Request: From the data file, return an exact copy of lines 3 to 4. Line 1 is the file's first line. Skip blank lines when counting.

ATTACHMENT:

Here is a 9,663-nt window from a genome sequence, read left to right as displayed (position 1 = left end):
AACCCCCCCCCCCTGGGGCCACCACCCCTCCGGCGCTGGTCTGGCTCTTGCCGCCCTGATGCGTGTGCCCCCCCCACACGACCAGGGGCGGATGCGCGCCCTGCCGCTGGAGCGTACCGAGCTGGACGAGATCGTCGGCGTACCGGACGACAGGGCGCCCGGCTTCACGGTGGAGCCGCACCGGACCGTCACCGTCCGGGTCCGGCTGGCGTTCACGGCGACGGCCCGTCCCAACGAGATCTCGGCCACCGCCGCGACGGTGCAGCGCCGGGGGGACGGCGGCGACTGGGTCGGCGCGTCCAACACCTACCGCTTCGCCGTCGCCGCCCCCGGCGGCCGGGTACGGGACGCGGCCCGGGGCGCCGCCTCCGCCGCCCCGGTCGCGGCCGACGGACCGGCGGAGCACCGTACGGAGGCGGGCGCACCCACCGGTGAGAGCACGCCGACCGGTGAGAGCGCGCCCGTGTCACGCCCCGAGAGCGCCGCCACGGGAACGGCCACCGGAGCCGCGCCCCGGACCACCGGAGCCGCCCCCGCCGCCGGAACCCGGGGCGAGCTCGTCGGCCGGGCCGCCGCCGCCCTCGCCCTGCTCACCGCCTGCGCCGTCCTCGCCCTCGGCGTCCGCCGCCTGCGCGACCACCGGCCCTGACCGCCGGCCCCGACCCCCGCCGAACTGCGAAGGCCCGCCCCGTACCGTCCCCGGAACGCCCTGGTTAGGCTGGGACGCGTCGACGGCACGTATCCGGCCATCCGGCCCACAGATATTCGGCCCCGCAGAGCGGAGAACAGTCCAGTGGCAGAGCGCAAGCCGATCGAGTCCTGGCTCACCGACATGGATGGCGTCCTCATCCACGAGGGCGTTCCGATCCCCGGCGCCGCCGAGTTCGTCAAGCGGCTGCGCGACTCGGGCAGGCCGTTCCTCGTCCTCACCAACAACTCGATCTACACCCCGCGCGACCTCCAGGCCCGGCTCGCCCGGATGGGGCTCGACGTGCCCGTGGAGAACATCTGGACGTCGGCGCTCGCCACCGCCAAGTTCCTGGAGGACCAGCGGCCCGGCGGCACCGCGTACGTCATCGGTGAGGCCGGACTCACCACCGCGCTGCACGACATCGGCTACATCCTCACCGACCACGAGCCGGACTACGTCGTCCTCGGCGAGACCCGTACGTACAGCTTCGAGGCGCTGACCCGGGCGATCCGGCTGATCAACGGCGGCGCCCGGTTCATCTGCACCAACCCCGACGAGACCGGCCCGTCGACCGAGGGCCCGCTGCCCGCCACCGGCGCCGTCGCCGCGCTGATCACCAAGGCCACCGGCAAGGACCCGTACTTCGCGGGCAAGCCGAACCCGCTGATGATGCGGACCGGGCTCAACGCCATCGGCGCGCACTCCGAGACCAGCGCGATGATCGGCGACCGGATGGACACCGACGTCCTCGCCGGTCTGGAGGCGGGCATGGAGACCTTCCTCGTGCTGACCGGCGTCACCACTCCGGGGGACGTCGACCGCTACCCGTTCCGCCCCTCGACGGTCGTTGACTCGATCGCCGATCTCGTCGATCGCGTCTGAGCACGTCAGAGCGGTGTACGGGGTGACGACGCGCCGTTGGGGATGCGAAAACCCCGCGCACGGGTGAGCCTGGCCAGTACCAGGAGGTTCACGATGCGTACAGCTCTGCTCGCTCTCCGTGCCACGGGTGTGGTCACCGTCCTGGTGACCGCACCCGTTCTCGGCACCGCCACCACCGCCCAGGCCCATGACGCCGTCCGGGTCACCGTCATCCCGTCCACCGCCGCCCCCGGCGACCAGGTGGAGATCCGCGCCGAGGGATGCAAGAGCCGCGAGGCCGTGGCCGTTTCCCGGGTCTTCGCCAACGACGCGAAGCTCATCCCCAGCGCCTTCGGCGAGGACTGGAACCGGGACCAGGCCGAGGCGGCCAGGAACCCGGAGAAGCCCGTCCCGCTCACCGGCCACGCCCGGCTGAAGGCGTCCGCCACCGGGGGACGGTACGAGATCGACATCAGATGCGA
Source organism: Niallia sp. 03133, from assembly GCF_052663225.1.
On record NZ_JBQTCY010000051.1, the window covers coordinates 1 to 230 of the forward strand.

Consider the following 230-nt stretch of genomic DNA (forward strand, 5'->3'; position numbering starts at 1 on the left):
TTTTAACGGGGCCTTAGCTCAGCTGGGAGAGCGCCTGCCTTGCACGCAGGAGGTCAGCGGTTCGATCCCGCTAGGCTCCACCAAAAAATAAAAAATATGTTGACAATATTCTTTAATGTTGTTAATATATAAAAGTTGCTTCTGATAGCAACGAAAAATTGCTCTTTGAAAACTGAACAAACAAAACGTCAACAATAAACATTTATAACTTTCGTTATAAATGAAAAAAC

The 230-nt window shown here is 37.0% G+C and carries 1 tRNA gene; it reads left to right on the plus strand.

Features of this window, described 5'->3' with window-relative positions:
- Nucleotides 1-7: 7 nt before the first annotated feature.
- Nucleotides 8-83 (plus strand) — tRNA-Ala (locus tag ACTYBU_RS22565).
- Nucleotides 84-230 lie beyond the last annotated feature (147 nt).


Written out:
Source organism: Niallia sp. 03133, from assembly GCF_052663225.1.
On record NZ_JBQTCY010000051.1, the window covers coordinates 1 to 230 of the forward strand.